INDIANAPOLIS — Indiana farmers planted an estimated 1.5 million acres of overwinter living covers in the late fall of 2021, matching the record 1.5 million acres planted in 2020, according to the Indiana State Department of Agriculture.
As a result of conservation practices, it is estimated that 2.1 million tons of sediment was prevented from entering Indiana’s waterways. That’s enough sediment to fill more than 597 Olympic-size swimming pools.
Overwintering covers also prevented 5.1 million pounds of nitrogen and over 2.5 million pounds of phosphorus from entering Indiana’s waterways.
State total living cover estimates:
• Total living cover in all crops — 1.5 million acres.
• Living cover in corn — 550,000 acres.
• Living cover in soybeans — 780,000 acres.
Kurt Theurer is one Hoosier farmer seeing the benefits of conservation practices such as no-till and cover crops.
Theurer farms 1,650 acres in Jay County, evenly split between corn and soybeans. He has no-till farmed and planted cover crops on approximately 400 of his acres for more than a decade and transitioned the remaining acres after he started farming them five years ago.
“I did a small trial at my home farm, and the weeds that I had, the resistant weeds, just went from crazy to barely any after I ran a cover crop,” Theurer said.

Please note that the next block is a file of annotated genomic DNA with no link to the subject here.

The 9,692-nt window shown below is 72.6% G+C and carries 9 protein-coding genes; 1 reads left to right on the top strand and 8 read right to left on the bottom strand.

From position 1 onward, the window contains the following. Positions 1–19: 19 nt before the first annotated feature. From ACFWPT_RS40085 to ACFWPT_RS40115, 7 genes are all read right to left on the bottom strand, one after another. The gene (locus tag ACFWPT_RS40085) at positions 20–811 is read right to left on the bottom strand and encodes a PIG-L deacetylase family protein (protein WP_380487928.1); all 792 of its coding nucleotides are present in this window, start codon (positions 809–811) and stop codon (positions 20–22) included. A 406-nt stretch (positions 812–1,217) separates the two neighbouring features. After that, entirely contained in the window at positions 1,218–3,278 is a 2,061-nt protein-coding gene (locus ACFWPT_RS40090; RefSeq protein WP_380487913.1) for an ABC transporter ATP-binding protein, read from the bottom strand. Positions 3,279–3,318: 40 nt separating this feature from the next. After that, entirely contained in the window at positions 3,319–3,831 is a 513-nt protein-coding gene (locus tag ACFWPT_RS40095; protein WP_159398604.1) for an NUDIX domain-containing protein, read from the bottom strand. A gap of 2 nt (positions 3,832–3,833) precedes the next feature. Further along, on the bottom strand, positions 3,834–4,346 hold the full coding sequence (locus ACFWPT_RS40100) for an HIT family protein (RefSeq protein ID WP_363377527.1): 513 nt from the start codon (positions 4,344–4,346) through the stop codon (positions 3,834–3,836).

“The next spring, that soil was just a whole totally different soil type. You could tell in the field the next spring right where we quit our oats.
“We’re starting to get a lot of earthworms again. We’re starting to get a lot of root penetration down through our hardpans with all our cover crops. And my organic material that I’m building, I was only at like 1.5% organic material when I started and I’m like 2.5% to 3% now. So, I feel that I’m working in the right direction.”
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“By increasing our cover crop practices each year, we are ensuring that we provide healthier soil for the next generation. I am proud of the collaborative efforts being done by our farmers and leaders in Indiana agriculture.”
Suzanne Crouch, secretary of agriculture and rural development
Indiana Lieutenant Governor
“Indiana farmers continue to help lead the way through their dedication to conservation farming. The work being done by farmers throughout the state to promote soil health through no-till farming and the planting of cover crops will have positive impacts for generations to come.”
Jerry Raynor, Indiana state conservationist
Natural Resources Conservation Service
“As recent surveys have proved, soil conservation remains an integral part of how Hoosier farmers care for their land and the work they do. With this increasing trend of cover crop acres and soil health, future generations are in trustworthy hands.”
Bruce Kettler, director
Indiana State Department of Agriculture